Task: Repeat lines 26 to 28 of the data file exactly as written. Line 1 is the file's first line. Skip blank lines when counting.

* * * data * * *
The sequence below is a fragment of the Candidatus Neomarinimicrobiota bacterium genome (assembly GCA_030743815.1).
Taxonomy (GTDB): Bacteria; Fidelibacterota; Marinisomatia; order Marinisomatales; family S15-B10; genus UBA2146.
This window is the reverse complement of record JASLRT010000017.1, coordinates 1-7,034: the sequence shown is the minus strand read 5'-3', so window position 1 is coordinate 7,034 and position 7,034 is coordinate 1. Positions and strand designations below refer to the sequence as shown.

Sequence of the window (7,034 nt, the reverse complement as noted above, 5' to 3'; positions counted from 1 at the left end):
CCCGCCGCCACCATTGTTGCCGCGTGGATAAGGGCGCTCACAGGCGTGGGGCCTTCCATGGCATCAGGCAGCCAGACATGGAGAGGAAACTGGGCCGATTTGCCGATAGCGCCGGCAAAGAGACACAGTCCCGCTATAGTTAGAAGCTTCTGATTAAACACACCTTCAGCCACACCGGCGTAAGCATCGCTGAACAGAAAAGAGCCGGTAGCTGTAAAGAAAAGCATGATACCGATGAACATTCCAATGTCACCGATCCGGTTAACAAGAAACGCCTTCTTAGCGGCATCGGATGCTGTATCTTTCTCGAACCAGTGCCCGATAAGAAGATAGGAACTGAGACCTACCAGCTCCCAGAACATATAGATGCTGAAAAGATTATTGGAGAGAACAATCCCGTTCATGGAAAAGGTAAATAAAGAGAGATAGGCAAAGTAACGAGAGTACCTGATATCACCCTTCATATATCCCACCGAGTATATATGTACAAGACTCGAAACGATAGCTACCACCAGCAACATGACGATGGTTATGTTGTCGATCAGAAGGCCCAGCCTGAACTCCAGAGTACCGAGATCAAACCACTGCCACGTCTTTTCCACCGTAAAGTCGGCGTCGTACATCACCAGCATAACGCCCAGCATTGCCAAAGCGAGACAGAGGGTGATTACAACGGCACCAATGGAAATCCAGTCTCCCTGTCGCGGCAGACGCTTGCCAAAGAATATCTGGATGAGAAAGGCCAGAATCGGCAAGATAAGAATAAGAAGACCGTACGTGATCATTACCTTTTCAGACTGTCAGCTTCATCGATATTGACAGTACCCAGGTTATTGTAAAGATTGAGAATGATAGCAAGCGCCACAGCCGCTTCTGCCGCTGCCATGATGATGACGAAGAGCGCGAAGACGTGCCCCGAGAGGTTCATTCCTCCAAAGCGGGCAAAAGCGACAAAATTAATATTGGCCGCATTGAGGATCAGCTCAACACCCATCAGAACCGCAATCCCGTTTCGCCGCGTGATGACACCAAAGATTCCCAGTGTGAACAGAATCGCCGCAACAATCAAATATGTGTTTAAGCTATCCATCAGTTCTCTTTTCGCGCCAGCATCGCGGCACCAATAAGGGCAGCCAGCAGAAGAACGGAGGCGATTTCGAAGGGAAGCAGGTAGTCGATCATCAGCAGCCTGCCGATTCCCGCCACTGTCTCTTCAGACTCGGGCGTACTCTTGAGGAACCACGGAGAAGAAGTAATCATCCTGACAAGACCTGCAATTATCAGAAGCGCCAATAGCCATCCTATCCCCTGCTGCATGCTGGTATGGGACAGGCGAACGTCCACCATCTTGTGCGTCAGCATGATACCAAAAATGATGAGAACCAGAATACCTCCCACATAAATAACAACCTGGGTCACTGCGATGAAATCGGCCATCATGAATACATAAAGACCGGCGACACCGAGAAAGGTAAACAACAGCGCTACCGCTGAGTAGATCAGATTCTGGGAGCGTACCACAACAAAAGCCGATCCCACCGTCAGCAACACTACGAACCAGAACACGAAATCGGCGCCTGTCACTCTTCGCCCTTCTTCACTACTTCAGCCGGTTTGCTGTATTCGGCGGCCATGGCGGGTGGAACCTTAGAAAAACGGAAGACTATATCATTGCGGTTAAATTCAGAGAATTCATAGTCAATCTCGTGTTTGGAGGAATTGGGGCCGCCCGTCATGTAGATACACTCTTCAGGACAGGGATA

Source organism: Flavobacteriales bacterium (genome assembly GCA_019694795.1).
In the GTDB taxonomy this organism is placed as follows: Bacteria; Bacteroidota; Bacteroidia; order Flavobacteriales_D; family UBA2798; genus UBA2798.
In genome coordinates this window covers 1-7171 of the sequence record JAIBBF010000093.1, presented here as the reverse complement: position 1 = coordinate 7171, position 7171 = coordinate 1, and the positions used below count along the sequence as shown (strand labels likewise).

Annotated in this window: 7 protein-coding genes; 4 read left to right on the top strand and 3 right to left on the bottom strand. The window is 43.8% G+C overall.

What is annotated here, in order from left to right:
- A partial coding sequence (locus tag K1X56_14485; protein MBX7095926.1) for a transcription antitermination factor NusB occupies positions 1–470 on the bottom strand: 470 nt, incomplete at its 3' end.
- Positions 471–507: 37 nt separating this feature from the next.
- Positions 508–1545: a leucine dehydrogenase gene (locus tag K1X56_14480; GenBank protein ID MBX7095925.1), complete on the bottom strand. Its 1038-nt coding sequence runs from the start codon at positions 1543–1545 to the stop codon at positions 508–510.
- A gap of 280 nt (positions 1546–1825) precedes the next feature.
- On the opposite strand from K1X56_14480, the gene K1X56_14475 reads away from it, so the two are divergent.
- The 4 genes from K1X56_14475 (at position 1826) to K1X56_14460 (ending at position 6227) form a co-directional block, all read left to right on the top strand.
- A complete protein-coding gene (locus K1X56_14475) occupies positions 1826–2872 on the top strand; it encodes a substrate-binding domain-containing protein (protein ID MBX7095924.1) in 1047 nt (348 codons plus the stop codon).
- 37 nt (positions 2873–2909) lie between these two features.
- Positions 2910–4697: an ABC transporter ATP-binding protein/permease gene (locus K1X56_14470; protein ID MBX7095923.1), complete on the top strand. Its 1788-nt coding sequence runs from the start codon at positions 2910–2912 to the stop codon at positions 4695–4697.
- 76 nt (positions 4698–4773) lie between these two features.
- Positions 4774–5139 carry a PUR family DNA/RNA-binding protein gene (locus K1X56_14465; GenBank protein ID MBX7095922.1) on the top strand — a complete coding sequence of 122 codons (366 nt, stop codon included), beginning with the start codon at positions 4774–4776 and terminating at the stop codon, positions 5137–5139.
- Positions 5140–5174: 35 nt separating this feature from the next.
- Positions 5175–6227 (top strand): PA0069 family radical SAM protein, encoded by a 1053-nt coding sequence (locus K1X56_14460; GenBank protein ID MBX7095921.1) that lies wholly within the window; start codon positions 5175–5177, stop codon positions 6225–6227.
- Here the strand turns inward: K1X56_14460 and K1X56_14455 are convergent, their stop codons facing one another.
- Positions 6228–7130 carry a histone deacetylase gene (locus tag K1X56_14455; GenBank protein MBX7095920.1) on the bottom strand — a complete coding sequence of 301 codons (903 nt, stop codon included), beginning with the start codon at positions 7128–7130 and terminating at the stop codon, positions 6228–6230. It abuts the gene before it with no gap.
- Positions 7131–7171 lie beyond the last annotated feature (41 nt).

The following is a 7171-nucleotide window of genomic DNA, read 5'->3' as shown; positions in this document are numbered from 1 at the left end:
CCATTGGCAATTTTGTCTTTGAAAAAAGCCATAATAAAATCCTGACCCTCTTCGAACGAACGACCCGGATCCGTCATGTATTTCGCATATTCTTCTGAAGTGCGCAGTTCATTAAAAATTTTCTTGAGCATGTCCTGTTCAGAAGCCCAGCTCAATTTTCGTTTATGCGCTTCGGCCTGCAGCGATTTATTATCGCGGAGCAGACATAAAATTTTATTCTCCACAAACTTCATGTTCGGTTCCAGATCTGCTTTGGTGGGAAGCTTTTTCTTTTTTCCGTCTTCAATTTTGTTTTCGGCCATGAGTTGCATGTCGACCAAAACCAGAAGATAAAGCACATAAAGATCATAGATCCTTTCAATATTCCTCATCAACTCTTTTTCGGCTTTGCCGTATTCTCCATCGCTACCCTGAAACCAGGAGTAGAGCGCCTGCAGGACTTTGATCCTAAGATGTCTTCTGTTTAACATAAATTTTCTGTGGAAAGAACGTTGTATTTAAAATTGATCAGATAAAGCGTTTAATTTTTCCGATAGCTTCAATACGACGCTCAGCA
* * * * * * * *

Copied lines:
- Positions 7131–7171 lie beyond the last annotated feature (41 nt).

The following is a 7171-nucleotide window of genomic DNA, read 5'->3' as shown; positions in this document are numbered from 1 at the left end:
CCATTGGCAATTTTGTCTTTGAAAAAAGCCATAATAAAATCCTGACCCTCTTCGAACGAACGACCCGGATCCGTCATGTATTTCGCATATTCTTCTGAAGTGCGCAGTTCATTAAAAATTTTCTTGAGCATGTCCTGTTCAGAAGCCCAGCTCAATTTTCGTTTATGCGCTTCGGCCTGCAGCGATTTATTATCGCGGAGCAGACATAAAATTTTATTCTCCACAAACTTCATGTTCGGTTCCAGATCTGCTTTGGTGGGAAGCTTTTTCTTTTTTCCGTCTTCAATTTTGTTTTCGGCCATGAGTTGCATGTCGACCAAAACCAGAAGATAAAGCACATAAAGATCATAGATCCTTTCAATATTCCTCATCAACTCTTTTTCGGCTTTGCCGTATTCTCCATCGCTACCCTGAAACCAGGAGTAGAGCGCCTGCAGGACTTTGATCCTAAGATGTCTTCTGTTTAACATAAATTTTCTGTGGAAAGAACGTTGTATTTAAAATTGATCAGATAAAGCGTTTAATTTTTCCGATAGCTTCAATACGACGCTCAGCA